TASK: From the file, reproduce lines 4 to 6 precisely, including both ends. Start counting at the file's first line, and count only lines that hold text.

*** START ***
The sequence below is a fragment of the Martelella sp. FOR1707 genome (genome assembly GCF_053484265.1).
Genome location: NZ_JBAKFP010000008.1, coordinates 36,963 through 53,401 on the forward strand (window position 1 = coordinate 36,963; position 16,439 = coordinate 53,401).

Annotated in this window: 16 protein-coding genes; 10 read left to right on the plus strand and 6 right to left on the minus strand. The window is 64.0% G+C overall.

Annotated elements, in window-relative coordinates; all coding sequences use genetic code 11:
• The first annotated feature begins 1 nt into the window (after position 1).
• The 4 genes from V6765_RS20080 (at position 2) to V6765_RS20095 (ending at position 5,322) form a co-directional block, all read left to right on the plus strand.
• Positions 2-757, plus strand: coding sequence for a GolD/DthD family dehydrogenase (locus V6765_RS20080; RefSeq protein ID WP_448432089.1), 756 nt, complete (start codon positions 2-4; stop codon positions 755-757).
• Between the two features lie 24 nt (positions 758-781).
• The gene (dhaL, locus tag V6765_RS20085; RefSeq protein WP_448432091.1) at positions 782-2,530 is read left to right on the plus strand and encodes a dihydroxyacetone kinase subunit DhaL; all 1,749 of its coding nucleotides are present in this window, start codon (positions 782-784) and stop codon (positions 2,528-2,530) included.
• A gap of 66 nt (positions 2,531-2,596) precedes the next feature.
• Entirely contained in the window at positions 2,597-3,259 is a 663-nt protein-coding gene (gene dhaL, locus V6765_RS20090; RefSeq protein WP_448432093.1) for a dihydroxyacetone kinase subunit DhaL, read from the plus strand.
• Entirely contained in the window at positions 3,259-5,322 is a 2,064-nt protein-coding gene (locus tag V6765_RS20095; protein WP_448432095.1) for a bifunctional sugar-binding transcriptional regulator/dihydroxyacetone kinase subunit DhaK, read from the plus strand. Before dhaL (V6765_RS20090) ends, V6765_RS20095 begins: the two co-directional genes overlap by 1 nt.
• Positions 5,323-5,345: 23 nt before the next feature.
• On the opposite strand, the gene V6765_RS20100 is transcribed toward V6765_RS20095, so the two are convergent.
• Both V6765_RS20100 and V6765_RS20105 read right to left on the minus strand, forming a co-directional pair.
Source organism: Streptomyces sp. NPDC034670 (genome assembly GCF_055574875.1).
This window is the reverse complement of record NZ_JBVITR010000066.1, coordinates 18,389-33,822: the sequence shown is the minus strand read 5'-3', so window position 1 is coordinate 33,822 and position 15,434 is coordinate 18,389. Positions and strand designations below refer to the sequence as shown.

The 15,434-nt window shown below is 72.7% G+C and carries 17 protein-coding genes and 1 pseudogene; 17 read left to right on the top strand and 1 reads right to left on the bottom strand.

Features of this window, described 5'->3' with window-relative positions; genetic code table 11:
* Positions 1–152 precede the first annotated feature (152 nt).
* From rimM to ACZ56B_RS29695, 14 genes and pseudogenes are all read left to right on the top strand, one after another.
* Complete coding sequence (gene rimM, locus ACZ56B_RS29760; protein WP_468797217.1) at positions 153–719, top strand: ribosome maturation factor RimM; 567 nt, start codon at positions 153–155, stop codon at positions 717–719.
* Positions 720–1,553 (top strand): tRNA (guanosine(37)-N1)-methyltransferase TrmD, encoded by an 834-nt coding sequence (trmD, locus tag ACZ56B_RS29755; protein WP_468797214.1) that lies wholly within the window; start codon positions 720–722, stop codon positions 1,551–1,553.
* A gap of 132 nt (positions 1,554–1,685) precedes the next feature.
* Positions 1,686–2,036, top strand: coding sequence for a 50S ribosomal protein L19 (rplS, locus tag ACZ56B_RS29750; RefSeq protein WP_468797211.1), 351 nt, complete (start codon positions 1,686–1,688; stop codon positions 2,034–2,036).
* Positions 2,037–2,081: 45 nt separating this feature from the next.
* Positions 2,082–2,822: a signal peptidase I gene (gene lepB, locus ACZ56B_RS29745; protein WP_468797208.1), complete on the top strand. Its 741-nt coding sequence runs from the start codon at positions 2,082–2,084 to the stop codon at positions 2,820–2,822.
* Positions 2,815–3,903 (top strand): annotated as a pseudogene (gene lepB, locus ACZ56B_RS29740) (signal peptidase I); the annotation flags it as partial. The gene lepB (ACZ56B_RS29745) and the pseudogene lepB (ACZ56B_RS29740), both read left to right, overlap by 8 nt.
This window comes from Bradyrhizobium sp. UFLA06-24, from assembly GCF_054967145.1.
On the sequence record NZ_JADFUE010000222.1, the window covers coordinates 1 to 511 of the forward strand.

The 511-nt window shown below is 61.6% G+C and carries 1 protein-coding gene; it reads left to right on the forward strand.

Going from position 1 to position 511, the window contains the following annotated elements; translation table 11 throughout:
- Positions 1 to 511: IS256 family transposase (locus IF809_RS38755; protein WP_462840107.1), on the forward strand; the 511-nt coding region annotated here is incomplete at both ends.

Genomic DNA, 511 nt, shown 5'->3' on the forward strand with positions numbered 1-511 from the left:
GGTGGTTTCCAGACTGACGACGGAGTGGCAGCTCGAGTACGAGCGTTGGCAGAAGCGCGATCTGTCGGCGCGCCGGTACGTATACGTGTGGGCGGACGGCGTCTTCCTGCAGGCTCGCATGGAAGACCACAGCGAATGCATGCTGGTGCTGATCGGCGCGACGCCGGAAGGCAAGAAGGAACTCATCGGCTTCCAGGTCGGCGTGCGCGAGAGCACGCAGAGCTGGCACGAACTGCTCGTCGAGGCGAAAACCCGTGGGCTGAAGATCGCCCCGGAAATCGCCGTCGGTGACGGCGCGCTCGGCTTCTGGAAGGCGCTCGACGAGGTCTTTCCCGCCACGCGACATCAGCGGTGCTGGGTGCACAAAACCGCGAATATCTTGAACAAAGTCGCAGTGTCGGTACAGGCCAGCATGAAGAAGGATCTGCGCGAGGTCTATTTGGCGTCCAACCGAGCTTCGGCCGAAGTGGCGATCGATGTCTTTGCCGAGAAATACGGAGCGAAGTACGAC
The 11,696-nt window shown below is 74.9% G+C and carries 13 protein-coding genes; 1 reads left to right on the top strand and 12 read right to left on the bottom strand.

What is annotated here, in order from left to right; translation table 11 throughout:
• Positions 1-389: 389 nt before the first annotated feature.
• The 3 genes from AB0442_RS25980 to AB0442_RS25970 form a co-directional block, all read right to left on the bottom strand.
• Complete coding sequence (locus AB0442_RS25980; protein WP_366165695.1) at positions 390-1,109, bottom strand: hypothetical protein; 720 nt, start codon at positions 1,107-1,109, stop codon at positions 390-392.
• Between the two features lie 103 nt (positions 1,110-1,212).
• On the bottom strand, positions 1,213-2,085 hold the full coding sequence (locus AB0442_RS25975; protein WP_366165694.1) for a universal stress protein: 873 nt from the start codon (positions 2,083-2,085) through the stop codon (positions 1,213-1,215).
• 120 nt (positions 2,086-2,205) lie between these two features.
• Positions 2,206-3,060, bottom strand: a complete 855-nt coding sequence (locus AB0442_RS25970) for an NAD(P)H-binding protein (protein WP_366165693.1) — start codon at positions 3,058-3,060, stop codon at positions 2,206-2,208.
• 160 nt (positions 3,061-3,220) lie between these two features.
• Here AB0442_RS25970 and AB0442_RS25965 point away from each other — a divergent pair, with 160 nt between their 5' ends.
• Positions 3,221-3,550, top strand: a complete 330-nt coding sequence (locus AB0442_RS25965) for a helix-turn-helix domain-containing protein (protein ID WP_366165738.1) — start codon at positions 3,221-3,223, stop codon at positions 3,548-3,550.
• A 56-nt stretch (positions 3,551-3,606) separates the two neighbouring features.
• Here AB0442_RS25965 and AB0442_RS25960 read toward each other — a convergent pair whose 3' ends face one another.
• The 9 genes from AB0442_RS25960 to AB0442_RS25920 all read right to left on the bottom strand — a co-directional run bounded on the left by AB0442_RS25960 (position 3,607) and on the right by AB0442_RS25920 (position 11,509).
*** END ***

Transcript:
Annotated elements, in window-relative coordinates; all coding sequences use genetic code 11:
• The first annotated feature begins 1 nt into the window (after position 1).
• The 4 genes from V6765_RS20080 (at position 2) to V6765_RS20095 (ending at position 5,322) form a co-directional block, all read left to right on the plus strand.